President Donald Trump came into office promising to do something about the inflated prices Americans pay for prescription drugs. He considered limiting rebates to the middlemen between insurance plans and drug companies but recently concluded that the complex plan was unworkable.
This leaves policymakers back at square one. And it leaves Americans with a number of questions. Should they just resign themselves to paying more for their meds? Should they insist on price controls? Is there something in between?
One reason Americans pay more for drugs is the same as why they pay more for overnight hospital stays, or lab tests, or catheters, or just about anything related to health care. The American system gives providers enormous powers to dictate prices by socializing costs.
But drug companies overcharge in ways that are unique to their industry. And many of these can and should be addressed in ways that would lower prices, at least marginally. The most promising involve combating the games drug companies play with patents.
Patents on drugs are generally good for 20 years. That includes the time it takes to get the proper approval, so companies expect anywhere from seven to 12 years of protection.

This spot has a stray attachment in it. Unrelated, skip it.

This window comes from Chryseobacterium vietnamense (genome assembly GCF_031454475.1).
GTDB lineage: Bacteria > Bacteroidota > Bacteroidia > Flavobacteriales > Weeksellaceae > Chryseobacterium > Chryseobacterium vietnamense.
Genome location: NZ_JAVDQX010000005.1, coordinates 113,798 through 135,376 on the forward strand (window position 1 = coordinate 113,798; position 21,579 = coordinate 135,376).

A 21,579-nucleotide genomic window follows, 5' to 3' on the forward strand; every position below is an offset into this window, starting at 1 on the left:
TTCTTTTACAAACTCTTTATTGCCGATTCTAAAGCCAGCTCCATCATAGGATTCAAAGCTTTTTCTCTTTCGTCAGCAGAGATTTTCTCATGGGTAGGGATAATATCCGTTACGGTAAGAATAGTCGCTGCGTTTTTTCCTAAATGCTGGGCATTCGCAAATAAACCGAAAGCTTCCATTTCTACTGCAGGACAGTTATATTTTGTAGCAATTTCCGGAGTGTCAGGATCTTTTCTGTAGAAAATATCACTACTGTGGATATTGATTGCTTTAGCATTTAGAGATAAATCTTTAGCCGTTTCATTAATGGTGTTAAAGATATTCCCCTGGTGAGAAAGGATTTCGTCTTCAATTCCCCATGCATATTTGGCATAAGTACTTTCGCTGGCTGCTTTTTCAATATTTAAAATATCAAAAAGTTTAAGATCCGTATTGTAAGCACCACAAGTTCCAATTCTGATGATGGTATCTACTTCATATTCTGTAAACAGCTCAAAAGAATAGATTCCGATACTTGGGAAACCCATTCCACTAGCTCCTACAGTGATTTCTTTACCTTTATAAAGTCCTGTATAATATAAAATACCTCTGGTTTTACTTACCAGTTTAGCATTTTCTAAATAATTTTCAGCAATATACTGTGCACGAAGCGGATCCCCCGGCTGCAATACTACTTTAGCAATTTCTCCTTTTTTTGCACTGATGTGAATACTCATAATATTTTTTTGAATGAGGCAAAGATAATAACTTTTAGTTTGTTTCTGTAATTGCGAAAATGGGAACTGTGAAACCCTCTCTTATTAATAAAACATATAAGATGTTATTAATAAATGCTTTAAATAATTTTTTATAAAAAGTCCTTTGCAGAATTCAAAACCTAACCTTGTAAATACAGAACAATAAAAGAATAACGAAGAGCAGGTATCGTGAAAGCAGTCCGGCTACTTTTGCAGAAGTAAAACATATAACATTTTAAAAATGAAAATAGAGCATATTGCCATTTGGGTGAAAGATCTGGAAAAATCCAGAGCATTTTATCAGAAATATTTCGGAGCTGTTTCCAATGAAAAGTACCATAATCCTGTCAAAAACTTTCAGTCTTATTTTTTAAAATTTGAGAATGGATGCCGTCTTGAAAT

The length balances two conflicting interests: rewarding drugmakers that develop useful medicines, and getting less expensive generics into the hands of users.
PhRMA: Patents yield real benefits for patients
The pharmaceutical industry has shown contempt for this attempt at balance through a range of abusive tactics. Two common, and sometimes related, maneuvers are called “evergreening” and “thicketing.”
Evergreening involves making small alterations to a drug — a slight change to its chemical composition, say, or an external change as minor as adding a stripe to a pill — and then filing a new patent application.
Thicketing involves deluging the Patent and Trademark Office and the courts with so many patents and applications, the system essentially locks up.
AbbVie, a recent spinoff from Abbott Laboratories, uses this tactic to extraordinary advantage, surrounding its wildly profitable anti-inflammatory drug Humira with a fortress of more than 100 patents.
Perhaps the most shameless gamesmanship — fortunately rejected in a recent Supreme Court ruling — was Allergan’s ruse for protecting its eye medication Restasis. It transferred nominal control of the drug to the St. Regis Mohawk Tribe, then claimed that the tribe’s sovereign immunity shielded it from any review by the patent office.
To some degree the answer to abuses like these is to give the patent office considerably more resources to review — and reject — spurious patents. But that will require lawmakers to stand up to an industry that plied them with campaign contributions even as it fueled the opioid crisis and jacked up prices for long-established medications such as insulin.
Source : Usa Today